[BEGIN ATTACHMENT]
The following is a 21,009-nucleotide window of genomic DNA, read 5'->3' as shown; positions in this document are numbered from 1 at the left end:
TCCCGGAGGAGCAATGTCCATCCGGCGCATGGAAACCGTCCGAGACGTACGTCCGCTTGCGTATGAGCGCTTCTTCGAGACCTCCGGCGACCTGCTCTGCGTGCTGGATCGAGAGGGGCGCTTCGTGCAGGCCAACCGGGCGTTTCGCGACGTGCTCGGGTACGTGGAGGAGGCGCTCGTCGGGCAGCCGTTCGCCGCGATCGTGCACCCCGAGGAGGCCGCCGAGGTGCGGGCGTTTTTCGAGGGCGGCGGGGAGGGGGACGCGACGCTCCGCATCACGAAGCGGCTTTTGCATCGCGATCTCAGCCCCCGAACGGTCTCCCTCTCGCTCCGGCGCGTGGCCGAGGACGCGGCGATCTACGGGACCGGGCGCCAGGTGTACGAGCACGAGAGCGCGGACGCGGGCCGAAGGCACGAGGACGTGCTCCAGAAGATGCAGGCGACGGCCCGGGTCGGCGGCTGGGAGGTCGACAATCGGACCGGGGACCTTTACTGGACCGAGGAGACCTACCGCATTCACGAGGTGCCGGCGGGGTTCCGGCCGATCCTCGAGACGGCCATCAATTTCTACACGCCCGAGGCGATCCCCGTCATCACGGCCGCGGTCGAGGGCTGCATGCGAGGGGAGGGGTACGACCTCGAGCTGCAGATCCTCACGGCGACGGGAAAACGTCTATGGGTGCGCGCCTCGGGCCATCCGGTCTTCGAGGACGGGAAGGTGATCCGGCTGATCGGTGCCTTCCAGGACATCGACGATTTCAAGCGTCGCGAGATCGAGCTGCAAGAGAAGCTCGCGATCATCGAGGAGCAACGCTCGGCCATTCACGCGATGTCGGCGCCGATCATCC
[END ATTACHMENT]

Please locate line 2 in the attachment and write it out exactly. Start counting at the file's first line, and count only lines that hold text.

TCCCGGAGGAGCAATGTCCATCCGGCGCATGGAAACCGTCCGAGACGTACGTCCGCTTGCGTATGAGCGCTTCTTCGAGACCTCCGGCGACCTGCTCTGCGTGCTGGATCGAGAGGGGCGCTTCGTGCAGGCCAACCGGGCGTTTCGCGACGTGCTCGGGTACGTGGAGGAGGCGCTCGTCGGGCAGCCGTTCGCCGCGATCGTGCACCCCGAGGAGGCCGCCGAGGTGCGGGCGTTTTTCGAGGGCGGCGGGGAGGGGGACGCGACGCTCCGCATCACGAAGCGGCTTTTGCATCGCGATCTCAGCCCCCGAACGGTCTCCCTCTCGCTCCGGCGCGTGGCCGAGGACGCGGCGATCTACGGGACCGGGCGCCAGGTGTACGAGCACGAGAGCGCGGACGCGGGCCGAAGGCACGAGGACGTGCTCCAGAAGATGCAGGCGACGGCCCGGGTCGGCGGCTGGGAGGTCGACAATCGGACCGGGGACCTTTACTGGACCGAGGAGACCTACCGCATTCACGAGGTGCCGGCGGGGTTCCGGCCGATCCTCGAGACGGCCATCAATTTCTACACGCCCGAGGCGATCCCCGTCATCACGGCCGCGGTCGAGGGCTGCATGCGAGGGGAGGGGTACGACCTCGAGCTGCAGATCCTCACGGCGACGGGAAAACGTCTATGGGTGCGCGCCTCGGGCCATCCGGTCTTCGAGGACGGGAAGGTGATCCGGCTGATCGGTGCCTTCCAGGACATCGACGATTTCAAGCGTCGCGAGATCGAGCTGCAAGAGAAGCTCGCGATCATCGAGGAGCAACGCTCGGCCATTCACGCGATGTCGGCGCCGATCATCC